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August 13, 2012

You gotta love the British press at the Olympics: "A raucous pageant of popular culture".

When did America's Fourth Estate last use "raucous" in a headline? Ah, but Britain, she really did deliver, didn't she? See The Guardian's artful swan song for London's two week-long moment: "London 2012: This closing ceremony was a raucous pageant of popular culture." Excerpt from the piece by Richard Williams:

Jessie J, Tinie Tempah and Taio Cruz performed from moving Rolls-Royce convertibles, like an extended advert for the best of British bling, while Russell Brand sang I Am the Walrus from a psychedelic bus that metamorphosed into a giant transparent octopus from which Fatboy Slim delivered a short DJ set. When the Spice Girls sang from the top of black cabs, the Olympics seemed to have turned into the Motor Show.

Last of all, after the speeches, Rio de Janeiro's preview of 2016 and the extinguishing of Thomas Heatherwick's cauldron, came the surviving members of the Who, closing the Games with the adrenaline shot of My Generation, although the real anthem of London 2012 had undoubtedly been David Bowie's Heroes.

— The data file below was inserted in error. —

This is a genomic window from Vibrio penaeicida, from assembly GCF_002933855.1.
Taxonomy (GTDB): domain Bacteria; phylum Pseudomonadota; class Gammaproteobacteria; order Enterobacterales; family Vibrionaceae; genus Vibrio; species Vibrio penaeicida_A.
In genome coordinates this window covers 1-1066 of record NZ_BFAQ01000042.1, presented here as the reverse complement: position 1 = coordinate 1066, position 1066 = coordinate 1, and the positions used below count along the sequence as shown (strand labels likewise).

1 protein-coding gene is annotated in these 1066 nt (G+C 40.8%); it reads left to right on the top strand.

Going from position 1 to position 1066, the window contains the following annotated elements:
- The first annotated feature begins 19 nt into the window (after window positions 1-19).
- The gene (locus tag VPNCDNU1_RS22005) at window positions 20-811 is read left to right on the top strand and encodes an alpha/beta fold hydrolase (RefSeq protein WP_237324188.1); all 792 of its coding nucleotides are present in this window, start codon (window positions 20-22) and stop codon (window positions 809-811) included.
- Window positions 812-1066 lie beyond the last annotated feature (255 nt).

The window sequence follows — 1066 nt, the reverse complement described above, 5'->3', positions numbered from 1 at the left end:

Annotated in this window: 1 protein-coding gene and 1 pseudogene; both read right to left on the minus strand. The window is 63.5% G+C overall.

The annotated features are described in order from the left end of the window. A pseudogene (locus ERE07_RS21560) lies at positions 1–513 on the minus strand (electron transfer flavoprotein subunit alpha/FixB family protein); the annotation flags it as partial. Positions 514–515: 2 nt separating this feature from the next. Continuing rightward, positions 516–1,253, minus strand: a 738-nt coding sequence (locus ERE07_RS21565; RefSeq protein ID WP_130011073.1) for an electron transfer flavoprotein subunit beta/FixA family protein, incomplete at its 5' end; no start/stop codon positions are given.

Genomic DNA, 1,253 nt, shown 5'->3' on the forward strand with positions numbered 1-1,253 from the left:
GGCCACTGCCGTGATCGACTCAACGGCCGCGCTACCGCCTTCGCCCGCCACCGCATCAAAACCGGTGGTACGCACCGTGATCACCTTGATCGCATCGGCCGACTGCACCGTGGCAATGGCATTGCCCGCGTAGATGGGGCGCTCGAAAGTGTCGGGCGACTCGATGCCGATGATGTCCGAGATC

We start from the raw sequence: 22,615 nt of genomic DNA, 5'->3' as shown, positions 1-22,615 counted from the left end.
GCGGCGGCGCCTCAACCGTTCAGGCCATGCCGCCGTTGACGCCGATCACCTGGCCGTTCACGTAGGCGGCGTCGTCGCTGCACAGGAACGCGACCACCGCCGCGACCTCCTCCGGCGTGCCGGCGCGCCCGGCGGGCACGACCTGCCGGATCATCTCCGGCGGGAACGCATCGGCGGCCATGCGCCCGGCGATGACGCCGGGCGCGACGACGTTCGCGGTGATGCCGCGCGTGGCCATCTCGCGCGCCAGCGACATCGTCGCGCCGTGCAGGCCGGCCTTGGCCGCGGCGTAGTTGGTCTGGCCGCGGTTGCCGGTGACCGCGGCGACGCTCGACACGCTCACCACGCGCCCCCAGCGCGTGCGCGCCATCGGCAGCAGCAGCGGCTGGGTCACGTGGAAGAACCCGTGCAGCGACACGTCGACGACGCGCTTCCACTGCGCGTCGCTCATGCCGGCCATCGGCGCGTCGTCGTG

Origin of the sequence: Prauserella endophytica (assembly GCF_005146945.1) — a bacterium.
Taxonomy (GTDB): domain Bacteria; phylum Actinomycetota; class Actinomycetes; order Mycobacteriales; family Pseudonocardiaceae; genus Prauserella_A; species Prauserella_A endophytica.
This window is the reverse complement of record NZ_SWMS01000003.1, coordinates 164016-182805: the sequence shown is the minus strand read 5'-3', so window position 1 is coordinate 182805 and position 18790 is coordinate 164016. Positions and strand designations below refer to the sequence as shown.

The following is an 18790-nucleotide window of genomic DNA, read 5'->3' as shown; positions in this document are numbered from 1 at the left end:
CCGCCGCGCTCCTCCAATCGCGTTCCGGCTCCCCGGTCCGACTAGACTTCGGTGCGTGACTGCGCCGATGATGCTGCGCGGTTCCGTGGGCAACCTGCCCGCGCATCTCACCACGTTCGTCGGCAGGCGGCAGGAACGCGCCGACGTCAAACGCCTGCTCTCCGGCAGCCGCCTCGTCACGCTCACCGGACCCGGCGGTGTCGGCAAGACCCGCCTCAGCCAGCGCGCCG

There was no message, and nor did there need to be, except "Wasn't it fun?" and "Aren't we great?" But Damien Hirst's tie-dyed rendering of the union flag, filling the ground on which the world's finest athletes had run and jumped and thrown their way into history, reminded those suspicious of raucous patriotism of how great the union flag suddenly looked when it was ripped out of the hands of the extreme right and wrapped around the shoulders of Jessica Ennis or Mo Farah.

Pet-Shop-Boys-at-Olympics-008 (1).jpg

The Pet Shop Boys get down, as it were. (Photo: Julien Behal/PA)

Posted by JD Hull at August 13, 2012 05:12 AM


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